What We Really Value traces the origins of traditional
rubrics within the theoretical and historical circumstances out of
which they emerged, then holds rubrics up for critical scrutiny in
the context of contemporary developments in the field. As an
alternative to the generic character and decontextualized function
of scoring guides, he offers dynamic criteria mapping, a form of
qualitative inquiry by which writing programs (as well as
individual instructors) can portray their rhetorical values with
more ethical integrity and more pedagogical utility than rubrics
To illustrate the complex and indispensable insights this method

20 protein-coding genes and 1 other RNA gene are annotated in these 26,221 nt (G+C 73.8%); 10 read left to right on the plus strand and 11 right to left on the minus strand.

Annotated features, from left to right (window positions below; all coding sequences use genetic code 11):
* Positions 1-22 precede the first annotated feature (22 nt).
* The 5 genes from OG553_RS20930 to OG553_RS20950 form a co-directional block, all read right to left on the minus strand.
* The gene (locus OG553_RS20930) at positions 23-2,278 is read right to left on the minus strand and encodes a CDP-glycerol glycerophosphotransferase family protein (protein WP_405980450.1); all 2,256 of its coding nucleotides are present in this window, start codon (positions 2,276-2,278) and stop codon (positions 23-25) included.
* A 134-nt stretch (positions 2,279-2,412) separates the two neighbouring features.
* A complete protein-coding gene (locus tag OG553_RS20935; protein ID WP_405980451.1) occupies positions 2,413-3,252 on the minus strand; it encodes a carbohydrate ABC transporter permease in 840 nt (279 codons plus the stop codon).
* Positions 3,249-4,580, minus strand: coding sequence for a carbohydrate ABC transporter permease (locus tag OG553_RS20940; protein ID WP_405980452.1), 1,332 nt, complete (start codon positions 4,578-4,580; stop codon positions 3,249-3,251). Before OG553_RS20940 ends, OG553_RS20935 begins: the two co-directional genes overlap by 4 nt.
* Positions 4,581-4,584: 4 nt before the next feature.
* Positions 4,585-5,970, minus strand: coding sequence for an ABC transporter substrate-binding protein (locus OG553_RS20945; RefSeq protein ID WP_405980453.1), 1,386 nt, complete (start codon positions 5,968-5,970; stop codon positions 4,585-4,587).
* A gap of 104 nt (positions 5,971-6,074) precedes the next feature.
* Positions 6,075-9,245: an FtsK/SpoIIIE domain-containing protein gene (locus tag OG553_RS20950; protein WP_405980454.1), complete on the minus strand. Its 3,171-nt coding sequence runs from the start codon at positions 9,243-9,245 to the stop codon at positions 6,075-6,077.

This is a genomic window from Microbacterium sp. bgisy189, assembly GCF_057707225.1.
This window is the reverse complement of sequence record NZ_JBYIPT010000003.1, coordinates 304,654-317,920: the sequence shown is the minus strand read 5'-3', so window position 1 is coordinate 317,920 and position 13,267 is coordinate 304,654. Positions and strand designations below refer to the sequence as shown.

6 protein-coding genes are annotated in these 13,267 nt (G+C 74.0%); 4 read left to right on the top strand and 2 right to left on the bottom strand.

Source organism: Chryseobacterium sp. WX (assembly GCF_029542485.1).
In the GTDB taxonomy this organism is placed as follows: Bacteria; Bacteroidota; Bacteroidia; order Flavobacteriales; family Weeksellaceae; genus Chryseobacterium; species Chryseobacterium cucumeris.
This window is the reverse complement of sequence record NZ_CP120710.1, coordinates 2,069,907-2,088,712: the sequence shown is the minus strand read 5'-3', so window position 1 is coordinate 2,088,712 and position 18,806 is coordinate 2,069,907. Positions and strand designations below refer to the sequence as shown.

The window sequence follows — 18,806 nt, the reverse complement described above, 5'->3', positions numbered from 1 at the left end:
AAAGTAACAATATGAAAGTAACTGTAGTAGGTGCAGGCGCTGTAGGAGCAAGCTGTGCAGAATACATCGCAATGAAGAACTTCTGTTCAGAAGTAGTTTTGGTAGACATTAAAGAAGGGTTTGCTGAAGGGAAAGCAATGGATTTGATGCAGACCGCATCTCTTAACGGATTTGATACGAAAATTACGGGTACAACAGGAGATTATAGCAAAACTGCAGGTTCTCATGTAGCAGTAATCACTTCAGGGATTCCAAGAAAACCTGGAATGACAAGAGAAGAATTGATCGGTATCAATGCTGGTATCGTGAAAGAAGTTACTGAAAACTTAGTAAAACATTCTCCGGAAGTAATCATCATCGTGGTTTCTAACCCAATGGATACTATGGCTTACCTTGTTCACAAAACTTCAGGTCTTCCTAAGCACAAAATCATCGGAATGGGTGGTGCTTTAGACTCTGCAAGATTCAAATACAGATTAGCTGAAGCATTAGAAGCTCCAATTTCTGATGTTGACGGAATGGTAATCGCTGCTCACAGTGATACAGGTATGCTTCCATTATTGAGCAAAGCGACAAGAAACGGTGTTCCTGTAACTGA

can provide, Broad details findings from his study of eighty-nine
distinct and substantial criteria for evaluation at work in the
introductory composition program at "City University." These
chapters are filled with the voices of composition instructors
debating and reflecting on the nature, interplay, and relative
importance of the many criteria by which they judged students'
texts. Broad concludes his book with specific strategies that can
help writing instructors and programs to discover, negotiate, map,
and express a more robust truth about what they value in their
students' rhetorical performances.
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